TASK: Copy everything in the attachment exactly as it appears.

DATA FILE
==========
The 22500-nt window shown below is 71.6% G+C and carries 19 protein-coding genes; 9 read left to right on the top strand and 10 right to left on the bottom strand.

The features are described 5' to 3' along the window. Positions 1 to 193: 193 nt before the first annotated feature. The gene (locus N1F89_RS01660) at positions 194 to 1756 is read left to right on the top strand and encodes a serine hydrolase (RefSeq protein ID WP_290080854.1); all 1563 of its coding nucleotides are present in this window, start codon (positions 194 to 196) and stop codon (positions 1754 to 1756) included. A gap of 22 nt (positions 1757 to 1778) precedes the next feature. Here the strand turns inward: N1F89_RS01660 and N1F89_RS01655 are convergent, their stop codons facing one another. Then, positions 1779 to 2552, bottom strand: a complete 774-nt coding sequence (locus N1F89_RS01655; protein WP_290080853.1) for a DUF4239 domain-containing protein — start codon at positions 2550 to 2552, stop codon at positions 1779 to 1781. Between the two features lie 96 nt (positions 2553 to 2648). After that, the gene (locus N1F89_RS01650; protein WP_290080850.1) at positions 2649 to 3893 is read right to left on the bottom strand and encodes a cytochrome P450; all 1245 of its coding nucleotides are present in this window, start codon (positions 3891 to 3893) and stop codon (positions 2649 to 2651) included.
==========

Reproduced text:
The 22500-nt window shown below is 71.6% G+C and carries 19 protein-coding genes; 9 read left to right on the top strand and 10 right to left on the bottom strand.

The features are described 5' to 3' along the window. Positions 1 to 193: 193 nt before the first annotated feature. The gene (locus N1F89_RS01660) at positions 194 to 1756 is read left to right on the top strand and encodes a serine hydrolase (RefSeq protein ID WP_290080854.1); all 1563 of its coding nucleotides are present in this window, start codon (positions 194 to 196) and stop codon (positions 1754 to 1756) included. A gap of 22 nt (positions 1757 to 1778) precedes the next feature. Here the strand turns inward: N1F89_RS01660 and N1F89_RS01655 are convergent, their stop codons facing one another. Then, positions 1779 to 2552, bottom strand: a complete 774-nt coding sequence (locus N1F89_RS01655; protein WP_290080853.1) for a DUF4239 domain-containing protein — start codon at positions 2550 to 2552, stop codon at positions 1779 to 1781. Between the two features lie 96 nt (positions 2553 to 2648). After that, the gene (locus N1F89_RS01650; protein WP_290080850.1) at positions 2649 to 3893 is read right to left on the bottom strand and encodes a cytochrome P450; all 1245 of its coding nucleotides are present in this window, start codon (positions 3891 to 3893) and stop codon (positions 2649 to 2651) included.